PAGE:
“We don’t see many deals having both completion accounts and a locked box, and it’s certainly not common to have completion accounts prepared more than six months before completion actually takes place,” said Victoria MacDuff, partner at Slaughter and May in London, who advised Ladbrokes.
The firms also had to face off shareholder activism from Dermot Desmond, a high net worth individual who owns a three percent stake in Ladbrokes. He was vocal about his rejection of the deal, wrote a letter to fellow shareholders last year and also set up a website, saynotocoral.com.
He also complained to the Takeover Panel, claiming that certain contracts with online service provider Playtech in the deal circular were material and entered into as a result of the merger, so should have been published. Once the panel ruled that that was not the case, he appealed the decision at two later stages – which is highly unusual – but was again unsuccessful.
2015 was the busiest year for gambling sector consolidation in a decade as the industry is hit with higher taxes and more rigorous regulation while gamblers move online. Paddy Power and Betfair completed a merger earlier this year, and the UK’s biggest bookmaker (until the Ladbrokes/Coral combination) William Hill has been looking for a transformational merger for months now, having abandoned a number of deals.
“There’s been a real penchant for reverse takeovers over the last 18 months,” said Beddows. “Tough market conditions, particularly in gaming, are making companies think a lot about improving profitability.”
- Although Ladbrokes is a public company, being a reverse takeover this was effectively a private deal;
- The documentation did include a one percent break fee provision in the event that Ladbrokes was bid for during the takeover process.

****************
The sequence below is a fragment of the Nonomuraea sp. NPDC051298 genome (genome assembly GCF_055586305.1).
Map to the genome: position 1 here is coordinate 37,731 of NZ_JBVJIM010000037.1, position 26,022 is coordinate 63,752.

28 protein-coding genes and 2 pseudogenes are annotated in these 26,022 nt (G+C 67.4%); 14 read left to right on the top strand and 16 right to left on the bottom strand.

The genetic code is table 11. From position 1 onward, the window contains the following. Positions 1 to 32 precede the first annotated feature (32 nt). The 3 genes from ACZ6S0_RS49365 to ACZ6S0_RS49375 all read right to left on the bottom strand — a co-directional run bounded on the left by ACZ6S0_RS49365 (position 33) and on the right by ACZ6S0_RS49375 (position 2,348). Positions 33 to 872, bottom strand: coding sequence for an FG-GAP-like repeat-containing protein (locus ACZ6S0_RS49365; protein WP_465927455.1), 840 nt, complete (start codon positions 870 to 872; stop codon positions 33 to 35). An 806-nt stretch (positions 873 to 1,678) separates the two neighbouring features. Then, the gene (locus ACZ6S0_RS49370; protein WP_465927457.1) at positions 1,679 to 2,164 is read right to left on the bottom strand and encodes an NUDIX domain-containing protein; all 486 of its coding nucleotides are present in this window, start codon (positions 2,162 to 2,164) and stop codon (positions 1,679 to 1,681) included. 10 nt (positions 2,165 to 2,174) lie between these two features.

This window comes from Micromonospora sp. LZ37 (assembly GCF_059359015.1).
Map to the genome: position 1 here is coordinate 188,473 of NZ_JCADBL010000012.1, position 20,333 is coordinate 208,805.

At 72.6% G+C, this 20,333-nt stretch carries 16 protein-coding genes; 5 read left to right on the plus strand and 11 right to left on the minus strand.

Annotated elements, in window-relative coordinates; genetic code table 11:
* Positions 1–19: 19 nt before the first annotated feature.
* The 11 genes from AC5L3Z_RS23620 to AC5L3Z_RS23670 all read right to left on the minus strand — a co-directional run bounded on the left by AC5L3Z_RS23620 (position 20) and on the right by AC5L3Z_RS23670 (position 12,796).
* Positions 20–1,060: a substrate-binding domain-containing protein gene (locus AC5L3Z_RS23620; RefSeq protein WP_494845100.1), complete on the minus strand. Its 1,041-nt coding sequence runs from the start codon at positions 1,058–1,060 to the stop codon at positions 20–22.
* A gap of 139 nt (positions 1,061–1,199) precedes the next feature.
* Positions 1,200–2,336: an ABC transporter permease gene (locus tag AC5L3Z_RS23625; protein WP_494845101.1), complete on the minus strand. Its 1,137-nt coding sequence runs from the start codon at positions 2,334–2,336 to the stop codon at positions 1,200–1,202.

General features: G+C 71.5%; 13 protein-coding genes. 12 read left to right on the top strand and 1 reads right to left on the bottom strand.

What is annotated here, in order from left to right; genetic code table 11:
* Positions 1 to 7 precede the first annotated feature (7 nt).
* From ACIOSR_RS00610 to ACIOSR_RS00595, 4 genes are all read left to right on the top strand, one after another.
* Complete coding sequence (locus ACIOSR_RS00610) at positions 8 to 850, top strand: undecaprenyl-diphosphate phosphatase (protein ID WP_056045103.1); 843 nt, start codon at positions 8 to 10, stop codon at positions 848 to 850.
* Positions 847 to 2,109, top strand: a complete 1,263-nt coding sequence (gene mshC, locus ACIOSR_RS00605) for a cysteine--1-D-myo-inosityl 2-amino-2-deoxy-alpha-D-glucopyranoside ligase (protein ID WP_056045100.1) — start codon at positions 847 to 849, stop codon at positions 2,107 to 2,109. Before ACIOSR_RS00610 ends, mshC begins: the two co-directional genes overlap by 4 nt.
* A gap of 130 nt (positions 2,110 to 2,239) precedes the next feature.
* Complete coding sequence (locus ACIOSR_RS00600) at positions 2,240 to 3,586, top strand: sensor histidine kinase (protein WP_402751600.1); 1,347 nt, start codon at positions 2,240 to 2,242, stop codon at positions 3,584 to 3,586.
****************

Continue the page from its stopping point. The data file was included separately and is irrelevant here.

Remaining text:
- These were mostly standard, but key was the lengthy antitrust process with the CMA.
- A syndicate of relationship banks provided a £1.35 billion merger financing facility made up of three tranches – one £600 million one-year credit facility, and two five-year revolving credit facilities of £400 million and £350 million;
- The newly combined group has issued a £400 million bond to refinance the debt from the facility agreement;
- The combined entity has also made £55.5 million after the CMA ordered it to sell 359 shops, which will also be used to repay the debt.
- There was a material adverse clause process in place whereby Ladbrokes and Coral set out their Ebitda before issuing the joint announcement.
- The CMA cleared the merger following a phase 2 investigation on October 26;
- Clearance was conditional on a number of remedies. The combined entity must sell a total of 359 shops – 185 of Ladbrokes’; 174 of Coral’s – to competitors Betfred and Stan James.
The July 2015 merger announcement can be found here, and the CMA’s approval notice can be found here.
The £2.3 billion combination of Ladbrokes and Gala Coral closed on November 2. Slaughter and May advised Ladbrokes on corporate matters, and Ashurst advised Gala Coral. Gibson Dunn & Crutcher acted for Gala Coral on competition, and King & Wood Mallesons for Ladbrokes.
Davis Polk advised Greenhill and UBS as the financial advisors, joint sponsors and joint book runners to Ladbrokes on its merger with certain key businesses of Gala Coral Group completed in October 2016 and on the related £115 million placing of new shares completed in July 2015.